How to Collect Ethical Indigenous Art

Installation view: Alcaston Gallery at Sydney Contemporary 2022 | Photo: Simon Strong

We speak with Beverly Knight, an art connoisseur and founder of the Alcaston Gallery, who has dedicated her life to promoting Indigenous art and bridging cultural gaps throughout her exhibitions…

While ethics and provenance are clearly of key importance, how crucial is it for the collector to understand the story-telling and cultural significance behind each piece?

To buy art because it is an exceptional visually significant work without knowing the artist’s intentions or “story” is fine! Many art lovers begin to research First Nations history after their first purchase. Many artists prefer to keep their knowledge personal and private whilst others use their work to describe their inner thoughts or political history. Art is in the eye of the beholder as general rule. The title of a work can alert you to a significant place were the artist spiritually was born and bound in, but it can also be ‘untitled’ due to the artist preferring the viewer to just look and wonder.

Ginger Riley Munduwalawala (c. 1936 – 2002) The Limmen Bight River – My Mother’s Country 1993 Synthetic polymer paint on linen, 190 x 191cm | © The Estate of Ginger Riley and Alcaston Gallery, Melbourne

Many First Nations artists’ work is undoubtedly influenced by their history, culture, and Country – for some artists, it is a means of passing down cultural knowledge to younger generations; however, it is not the onus of the collector or art buyer to gain total understanding of another person’s culture – nor should the buyer be driven by this notion. The artist might not reveal their true ‘culture’ onto the canvas; but rather, a representation of their cultural influences.

How important is it to purchase ethically, and what sort of impact is buying a work from a not-for-profit arts centre making on the artist and their community?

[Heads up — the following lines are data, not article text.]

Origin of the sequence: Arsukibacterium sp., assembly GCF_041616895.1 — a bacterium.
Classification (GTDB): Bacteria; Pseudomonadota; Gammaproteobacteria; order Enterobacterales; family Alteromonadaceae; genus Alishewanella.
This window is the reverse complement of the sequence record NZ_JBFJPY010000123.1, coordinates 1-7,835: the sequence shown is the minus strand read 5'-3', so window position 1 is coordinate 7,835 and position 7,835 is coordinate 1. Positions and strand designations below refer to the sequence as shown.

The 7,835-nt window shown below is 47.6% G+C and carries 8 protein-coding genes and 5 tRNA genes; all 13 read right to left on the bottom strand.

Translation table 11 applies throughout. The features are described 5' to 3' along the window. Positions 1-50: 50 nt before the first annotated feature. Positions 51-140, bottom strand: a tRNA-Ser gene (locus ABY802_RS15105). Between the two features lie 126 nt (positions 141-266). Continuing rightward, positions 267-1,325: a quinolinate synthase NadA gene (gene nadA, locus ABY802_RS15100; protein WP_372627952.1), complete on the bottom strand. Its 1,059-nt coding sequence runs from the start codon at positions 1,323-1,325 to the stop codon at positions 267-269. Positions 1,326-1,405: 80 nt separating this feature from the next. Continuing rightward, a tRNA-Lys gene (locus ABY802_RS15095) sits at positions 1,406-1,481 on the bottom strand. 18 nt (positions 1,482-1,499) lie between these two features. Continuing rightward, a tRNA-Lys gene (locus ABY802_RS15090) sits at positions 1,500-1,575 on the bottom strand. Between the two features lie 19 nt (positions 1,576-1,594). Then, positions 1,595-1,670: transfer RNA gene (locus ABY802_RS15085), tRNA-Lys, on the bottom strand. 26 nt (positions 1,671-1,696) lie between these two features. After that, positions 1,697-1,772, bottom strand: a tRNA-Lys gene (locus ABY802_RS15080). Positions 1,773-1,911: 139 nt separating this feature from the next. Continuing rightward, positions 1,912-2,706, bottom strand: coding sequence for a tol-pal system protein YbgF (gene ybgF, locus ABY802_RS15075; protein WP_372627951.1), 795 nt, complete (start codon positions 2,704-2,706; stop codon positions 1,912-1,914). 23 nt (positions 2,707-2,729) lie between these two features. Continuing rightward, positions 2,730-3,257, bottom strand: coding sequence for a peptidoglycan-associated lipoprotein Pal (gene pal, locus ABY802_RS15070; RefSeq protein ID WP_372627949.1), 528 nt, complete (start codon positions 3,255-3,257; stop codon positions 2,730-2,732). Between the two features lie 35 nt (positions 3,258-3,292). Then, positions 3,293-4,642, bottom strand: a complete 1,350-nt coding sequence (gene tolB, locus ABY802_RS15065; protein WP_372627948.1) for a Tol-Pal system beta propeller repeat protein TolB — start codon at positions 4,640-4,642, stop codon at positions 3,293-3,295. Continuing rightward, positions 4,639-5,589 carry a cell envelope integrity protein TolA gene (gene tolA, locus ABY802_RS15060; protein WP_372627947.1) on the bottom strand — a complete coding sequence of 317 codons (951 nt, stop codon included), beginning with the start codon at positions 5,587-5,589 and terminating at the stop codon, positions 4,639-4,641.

Purchasing art through ethically known galleries representing art centre artists can ensure fair dealings for artists and enable them to make a living. Provenance is traced and archives are kept. Not for profit organisations including art centres receive funding from government bodies and provide a safe creative environment for artists to create work and share ideas with fellow artists and members of the community. 

Mirdidingkingathi Juwarnda Sally Gabori (c. 1924 – 2015) Dibirdibi Country 2012, Synthetic polymer paint on linen, 151 x 196cm | © The Estate of Sally Gabori and Alcaston Gallery, Melbourne

Apart from the ethical side of buying, what other elements should a buyer consider? 

I always look for trailblazing artists – artists that are unique in how they view their world. I seem to have an uncanny ability for discovering emerging artists who paint from ‘the mind’s eye’.

Don’t be afraid of colour. Colour can also be a way of authenticating some First Nations art! It is in their mind; the desert, the east coast of Australia, and the far north all give glimpses of the mind’s eye in colour.

Be diverse – everyone loves paintings, but artists are doing wonderful work in sculpture, weaving, and ceramics. 

Be savvy – art investments made now and sold at auction say in 20 years, whilst not guaranteed, can reap remarkable asset gains. 

And lastly, buy what you love!

Banner Image: Beverly Knight

August 2023